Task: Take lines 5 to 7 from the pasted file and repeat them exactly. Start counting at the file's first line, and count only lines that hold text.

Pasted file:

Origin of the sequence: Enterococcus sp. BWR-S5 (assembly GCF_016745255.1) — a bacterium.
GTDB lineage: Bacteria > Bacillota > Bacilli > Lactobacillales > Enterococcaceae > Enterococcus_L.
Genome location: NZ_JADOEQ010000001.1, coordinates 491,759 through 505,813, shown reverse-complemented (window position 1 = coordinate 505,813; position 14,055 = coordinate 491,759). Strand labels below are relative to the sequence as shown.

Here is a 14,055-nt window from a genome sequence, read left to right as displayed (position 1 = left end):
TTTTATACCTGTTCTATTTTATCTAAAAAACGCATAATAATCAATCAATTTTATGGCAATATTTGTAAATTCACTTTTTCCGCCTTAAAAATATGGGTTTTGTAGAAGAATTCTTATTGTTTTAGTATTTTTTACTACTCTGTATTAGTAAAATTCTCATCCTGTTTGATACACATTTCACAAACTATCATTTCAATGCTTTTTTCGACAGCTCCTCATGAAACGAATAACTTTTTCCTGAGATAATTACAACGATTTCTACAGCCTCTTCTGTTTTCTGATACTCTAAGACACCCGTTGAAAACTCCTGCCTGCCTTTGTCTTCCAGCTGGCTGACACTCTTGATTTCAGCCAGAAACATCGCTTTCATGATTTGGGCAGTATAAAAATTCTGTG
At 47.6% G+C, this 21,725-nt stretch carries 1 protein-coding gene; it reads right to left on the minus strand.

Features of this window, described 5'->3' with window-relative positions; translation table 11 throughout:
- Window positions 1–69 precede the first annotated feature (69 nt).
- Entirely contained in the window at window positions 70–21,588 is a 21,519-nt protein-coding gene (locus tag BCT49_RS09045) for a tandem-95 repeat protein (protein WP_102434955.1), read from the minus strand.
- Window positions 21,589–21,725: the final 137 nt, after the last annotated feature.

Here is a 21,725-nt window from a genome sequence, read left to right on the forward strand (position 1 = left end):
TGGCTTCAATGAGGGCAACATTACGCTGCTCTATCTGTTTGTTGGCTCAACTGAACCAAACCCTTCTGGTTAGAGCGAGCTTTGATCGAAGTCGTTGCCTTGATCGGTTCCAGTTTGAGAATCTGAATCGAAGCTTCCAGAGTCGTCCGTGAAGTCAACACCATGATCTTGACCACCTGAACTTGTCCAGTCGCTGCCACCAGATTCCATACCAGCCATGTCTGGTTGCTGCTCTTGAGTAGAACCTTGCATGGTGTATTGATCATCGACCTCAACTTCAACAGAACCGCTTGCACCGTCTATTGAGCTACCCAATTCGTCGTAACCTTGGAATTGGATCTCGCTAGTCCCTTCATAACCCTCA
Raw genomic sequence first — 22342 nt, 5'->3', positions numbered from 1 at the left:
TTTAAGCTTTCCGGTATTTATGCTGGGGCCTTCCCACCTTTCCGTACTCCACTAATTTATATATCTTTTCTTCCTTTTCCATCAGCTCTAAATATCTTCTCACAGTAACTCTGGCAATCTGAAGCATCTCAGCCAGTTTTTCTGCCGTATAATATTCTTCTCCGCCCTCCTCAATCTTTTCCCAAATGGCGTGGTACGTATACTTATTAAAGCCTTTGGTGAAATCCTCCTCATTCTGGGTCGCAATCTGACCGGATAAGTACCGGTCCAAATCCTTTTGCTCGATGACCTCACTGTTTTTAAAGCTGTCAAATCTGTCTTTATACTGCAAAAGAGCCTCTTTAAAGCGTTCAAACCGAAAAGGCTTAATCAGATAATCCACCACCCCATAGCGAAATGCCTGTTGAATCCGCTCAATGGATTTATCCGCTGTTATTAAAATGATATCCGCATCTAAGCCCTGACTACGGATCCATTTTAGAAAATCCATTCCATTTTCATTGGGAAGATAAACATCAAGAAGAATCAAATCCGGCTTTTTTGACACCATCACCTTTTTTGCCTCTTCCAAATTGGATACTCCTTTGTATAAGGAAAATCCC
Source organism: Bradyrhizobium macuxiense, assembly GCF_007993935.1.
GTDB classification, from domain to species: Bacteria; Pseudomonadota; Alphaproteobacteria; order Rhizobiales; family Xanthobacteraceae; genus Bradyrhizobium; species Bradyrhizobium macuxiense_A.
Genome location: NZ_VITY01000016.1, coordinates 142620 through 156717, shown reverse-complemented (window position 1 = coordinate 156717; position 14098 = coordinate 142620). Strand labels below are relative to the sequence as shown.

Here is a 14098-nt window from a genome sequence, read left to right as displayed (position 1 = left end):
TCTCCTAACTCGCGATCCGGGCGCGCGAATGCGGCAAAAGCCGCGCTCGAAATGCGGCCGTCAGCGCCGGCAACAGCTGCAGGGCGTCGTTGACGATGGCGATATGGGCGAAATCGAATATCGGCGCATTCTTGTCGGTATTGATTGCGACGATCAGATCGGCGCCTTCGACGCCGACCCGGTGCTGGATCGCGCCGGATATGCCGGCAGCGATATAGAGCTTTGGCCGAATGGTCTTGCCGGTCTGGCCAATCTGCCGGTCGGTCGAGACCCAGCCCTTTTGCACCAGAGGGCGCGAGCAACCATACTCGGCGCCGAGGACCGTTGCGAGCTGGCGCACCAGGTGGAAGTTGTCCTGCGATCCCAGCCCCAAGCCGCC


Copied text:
TTTTATACCTGTTCTATTTTATCTAAAAAACGCATAATAATCAATCAATTTTATGGCAATATTTGTAAATTCACTTTTTCCGCCTTAAAAATATGGGTTTTGTAGAAGAATTCTTATTGTTTTAGTATTTTTTACTACTCTGTATTAGTAAAATTCTCATCCTGTTTGATACACATTTCACAAACTATCATTTCAATGCTTTTTTCGACAGCTCCTCATGAAACGAATAACTTTTTCCTGAGATAATTACAACGATTTCTACAGCCTCTTCTGTTTTCTGATACTCTAAGACACCCGTTGAAAACTCCTGCCTGCCTTTGTCTTCCAGCTGGCTGACACTCTTGATTTCAGCCAGAAACATCGCTTTCATGATTTGGGCAGTATAAAAATTCTGTG
At 47.6% G+C, this 21,725-nt stretch carries 1 protein-coding gene; it reads right to left on the minus strand.

Features of this window, described 5'->3' with window-relative positions; translation table 11 throughout: